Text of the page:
The U.S. economy expanded at a faster pace in the second quarter as a smaller trade deficit and gains in inventories overshadowed the effects of federal budget cutbacks.
Gross domestic product rose at a 2.5% annualized rate, up from an initial estimate of 1.7%, Commerce Department figures showed today in Washington. The median forecast of 79 economists surveyed by Bloomberg projected a 2.2% gain.
The improvement is consistent with projections that the U.S. has been able to weather the fallout of government budget cuts and higher taxes and is poised to pick up once those restraints fade. Gains in employment and home prices that are shoring up confidence signal households will sustain spending, the biggest part of the economy.
“We will get stronger growth in the second half,” Sam Coffin, an economist at UBS Securities LLC in Stamford, Connecticut, said before the report. UBS is the top forecaster of GDP in the past two years, according to data compiled by Bloomberg. “Household spending growth is helping the economy. The drag from the government sector is going to be out of the way.”
Estimates for GDP, the value of all goods and services produced, ranged from gains of 0.3% to a 2.5%, based on forecasts from economists surveyed by Bloomberg.
Today’s revision paints a clearer picture of an economy gaining momentum after a drought, Superstorm Sandy and the battle over the impending fiscal cliff stalled growth in the last three months of 2012. The second quarter’s growth rate followed gains of 0.1% in the fourth quarter and 1.1% in the first three months of this year.
Consumer spending climbed 1.8%, the same as previously reported, propelled by gains in durable goods such as automobiles and appliances. That followed a 2.3% increase from January through March. Purchases added 1.2 percentage points to growth.
Consumers’ purchasing power improved, with disposable income adjusted for inflation rising at a 3.2% annualized rate from April through June after a 7.9% decrease in the first quarter. The saving rate in that period increased to 4.5% from 4.1%.
Today’s report also included revisions to first-quarter personal income. Wages and salaries fell by $46.2 billion, revised up by $10.7 billion from the previously reported $56.9 billion drop. They climbed by $55 billion in the second quarter.
Today’s report also offered a first look at corporate profits. Before-tax earnings rose at a 3.9% rate, the biggest gain since the fourth quarter of 2011, after falling at a 1.3% pace in the prior period. They climbed 5% from the same time last year.
Gross domestic income, which reflects all the money earned by consumers, businesses and government agencies climbed at a 2.5% annualized rate in the second quarter, matching the gain in GDP.
The trade deficit in the second quarter was smaller than previously estimated, reflecting the biggest gain in exports in more than two years. The gap was little changed from the first quarter, eliminating the 0.8 percentage-point drag previously estimated.
On the business side, corporate spending grew at a 9.9% annualized rate, exceeding the 9% gain previously reported. This reflected a $62.6 billion gain in stockpiles that was larger than first estimated. Smaller gains in outlays for equipment and intellectual property were offset by bigger increases in commercial construction.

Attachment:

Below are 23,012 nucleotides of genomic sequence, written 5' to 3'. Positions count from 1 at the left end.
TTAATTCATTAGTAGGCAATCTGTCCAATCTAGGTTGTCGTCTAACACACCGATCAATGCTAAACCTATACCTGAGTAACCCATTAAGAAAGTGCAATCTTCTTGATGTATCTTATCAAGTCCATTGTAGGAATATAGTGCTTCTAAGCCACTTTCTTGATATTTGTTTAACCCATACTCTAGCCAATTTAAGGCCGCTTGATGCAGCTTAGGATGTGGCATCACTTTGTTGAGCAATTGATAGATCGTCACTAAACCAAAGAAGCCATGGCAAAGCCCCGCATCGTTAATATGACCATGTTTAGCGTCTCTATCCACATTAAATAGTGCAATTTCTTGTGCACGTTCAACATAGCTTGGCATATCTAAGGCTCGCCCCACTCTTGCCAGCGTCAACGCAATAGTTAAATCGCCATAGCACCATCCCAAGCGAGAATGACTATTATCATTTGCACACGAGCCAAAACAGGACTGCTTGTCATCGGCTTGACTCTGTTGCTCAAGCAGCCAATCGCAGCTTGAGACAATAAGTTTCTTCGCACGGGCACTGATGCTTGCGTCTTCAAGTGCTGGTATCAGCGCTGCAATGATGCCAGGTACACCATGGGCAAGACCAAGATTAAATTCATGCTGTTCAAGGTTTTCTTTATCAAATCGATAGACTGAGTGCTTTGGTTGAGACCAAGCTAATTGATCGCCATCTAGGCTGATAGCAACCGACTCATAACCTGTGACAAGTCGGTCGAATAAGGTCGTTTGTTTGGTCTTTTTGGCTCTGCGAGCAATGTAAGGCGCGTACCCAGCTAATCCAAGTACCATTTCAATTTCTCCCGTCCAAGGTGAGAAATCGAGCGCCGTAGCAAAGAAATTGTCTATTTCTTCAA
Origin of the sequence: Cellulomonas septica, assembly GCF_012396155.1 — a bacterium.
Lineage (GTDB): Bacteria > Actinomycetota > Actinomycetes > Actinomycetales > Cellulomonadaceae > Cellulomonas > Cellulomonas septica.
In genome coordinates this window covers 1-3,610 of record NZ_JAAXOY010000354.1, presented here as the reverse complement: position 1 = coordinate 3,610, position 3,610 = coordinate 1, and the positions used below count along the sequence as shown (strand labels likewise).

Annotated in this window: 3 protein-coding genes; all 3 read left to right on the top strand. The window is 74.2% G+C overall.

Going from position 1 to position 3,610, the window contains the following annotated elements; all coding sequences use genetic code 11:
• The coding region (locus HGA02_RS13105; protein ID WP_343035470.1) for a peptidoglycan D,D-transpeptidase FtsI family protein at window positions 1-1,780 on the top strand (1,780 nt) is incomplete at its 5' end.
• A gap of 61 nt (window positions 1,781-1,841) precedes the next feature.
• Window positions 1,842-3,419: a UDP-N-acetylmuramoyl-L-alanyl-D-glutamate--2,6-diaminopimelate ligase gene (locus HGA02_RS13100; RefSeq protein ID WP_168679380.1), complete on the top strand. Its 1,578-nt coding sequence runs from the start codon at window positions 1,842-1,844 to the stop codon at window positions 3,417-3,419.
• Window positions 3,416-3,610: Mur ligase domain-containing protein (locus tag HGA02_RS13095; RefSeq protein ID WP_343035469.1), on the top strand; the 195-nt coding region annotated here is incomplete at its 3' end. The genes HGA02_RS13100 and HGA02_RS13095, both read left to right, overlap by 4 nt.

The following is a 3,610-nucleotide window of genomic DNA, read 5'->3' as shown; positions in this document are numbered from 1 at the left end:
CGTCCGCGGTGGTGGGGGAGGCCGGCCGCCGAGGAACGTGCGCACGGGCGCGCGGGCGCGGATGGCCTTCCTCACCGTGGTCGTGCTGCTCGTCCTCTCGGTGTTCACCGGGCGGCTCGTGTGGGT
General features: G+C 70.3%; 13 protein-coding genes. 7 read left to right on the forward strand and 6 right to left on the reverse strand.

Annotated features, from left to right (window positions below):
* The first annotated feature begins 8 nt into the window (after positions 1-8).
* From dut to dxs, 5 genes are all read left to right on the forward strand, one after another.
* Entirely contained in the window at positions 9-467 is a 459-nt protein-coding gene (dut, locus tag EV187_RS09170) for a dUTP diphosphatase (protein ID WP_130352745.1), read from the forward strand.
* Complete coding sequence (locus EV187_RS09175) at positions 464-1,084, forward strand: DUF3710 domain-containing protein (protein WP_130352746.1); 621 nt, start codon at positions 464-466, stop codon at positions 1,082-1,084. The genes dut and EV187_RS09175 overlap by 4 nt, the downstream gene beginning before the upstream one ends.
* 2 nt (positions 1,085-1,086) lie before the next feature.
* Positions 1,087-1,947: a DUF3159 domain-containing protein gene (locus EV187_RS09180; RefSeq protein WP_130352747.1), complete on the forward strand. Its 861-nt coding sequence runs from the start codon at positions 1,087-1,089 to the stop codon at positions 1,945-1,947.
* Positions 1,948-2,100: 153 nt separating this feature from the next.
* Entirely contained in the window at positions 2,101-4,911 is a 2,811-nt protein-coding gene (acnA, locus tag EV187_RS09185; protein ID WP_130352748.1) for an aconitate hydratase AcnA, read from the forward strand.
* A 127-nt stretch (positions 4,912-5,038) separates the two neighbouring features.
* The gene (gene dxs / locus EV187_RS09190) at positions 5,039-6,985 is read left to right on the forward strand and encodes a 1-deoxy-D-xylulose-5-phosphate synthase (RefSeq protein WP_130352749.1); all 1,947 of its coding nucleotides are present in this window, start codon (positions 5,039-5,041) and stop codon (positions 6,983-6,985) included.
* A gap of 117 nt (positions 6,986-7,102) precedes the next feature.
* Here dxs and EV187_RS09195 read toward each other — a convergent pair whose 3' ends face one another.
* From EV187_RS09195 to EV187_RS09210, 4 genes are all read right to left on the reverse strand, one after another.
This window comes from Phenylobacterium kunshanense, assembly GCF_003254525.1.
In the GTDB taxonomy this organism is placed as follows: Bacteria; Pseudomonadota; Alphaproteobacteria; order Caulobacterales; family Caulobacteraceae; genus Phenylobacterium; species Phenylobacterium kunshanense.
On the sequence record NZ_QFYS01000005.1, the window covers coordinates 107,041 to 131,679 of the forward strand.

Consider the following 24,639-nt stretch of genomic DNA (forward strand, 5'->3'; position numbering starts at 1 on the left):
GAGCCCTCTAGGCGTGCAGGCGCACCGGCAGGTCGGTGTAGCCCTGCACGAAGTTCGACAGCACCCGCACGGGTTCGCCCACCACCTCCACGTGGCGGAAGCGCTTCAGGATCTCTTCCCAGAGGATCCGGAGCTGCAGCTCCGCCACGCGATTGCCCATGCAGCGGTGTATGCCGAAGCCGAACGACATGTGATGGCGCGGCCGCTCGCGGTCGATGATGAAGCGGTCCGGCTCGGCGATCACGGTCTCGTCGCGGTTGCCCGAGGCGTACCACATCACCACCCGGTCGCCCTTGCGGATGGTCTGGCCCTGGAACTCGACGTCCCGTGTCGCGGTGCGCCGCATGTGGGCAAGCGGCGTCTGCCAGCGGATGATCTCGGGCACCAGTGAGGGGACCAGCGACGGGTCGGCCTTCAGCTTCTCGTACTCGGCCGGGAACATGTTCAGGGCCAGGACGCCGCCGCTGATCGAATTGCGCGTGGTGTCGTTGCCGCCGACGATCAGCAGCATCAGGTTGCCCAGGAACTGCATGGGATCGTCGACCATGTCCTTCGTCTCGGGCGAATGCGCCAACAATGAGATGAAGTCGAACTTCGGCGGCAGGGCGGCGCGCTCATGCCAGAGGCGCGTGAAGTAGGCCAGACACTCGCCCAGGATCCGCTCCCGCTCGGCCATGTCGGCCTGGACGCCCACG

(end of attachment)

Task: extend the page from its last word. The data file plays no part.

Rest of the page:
Government spending fell at a 0.9% annualized rate, compared with a prior estimate of a 0.4% decline, as state and local outlays dropped.
Among other details, residential construction increased at a 12.9% annualized rate.
The rebound has spilled over into spending on remodeling. Atlanta-based Home Depot Inc., the largest U.S. home-improvement retailer, and smaller rival Lowe’s Cos., in Mooresville, North Carolina, each reported second-quarter profit that topped analysts’ estimates and raised their annual forecast.
Today’s report also showed price pressures remained contained. A measure of inflation, which is tied to consumer spending and strips out food and energy costs, rose at a 0.8% annualized pace. It was the weakest performance since the fourth quarter of 2010.
The lingering effect of fiscal tightening is expected to wane this quarter and the next. The payroll tax had reverted to its 2010 rate of 6.2% in January after holding at 4.2% for two years, resulting in lower take-home pay. About $85 billion in automatic across-the-board federal spending cuts, known as sequestration, started taking effect in March.
Consumers continue to spend on big-ticket items. Car and light truck sales are on track for the best year since 2007, figures from Ward’s Automotive Group show. Combined purchases of new and existing homes are the highest since 2009, according to Bloomberg data.
Federal Reserve officials were “broadly comfortable” with Chairman Ben S. Bernanke’s plan to start reducing bond buying later this year if the economy improves, minutes of their July meeting showed.
Economic growth is projected at a 2.5% annualized pace in the second half of the year, according to the median forecast in a Bloomberg survey of economists this month.
There are also signs of improvement in overseas markets such as China, which is stabilizing after a two-quarter slowdown. The world’s second-biggest economy reported that industrial-profit growth rebounded in July, and also posted higher-than-forecast industrial production in July, a rebound in trade, and a stronger reading for a manufacturing index.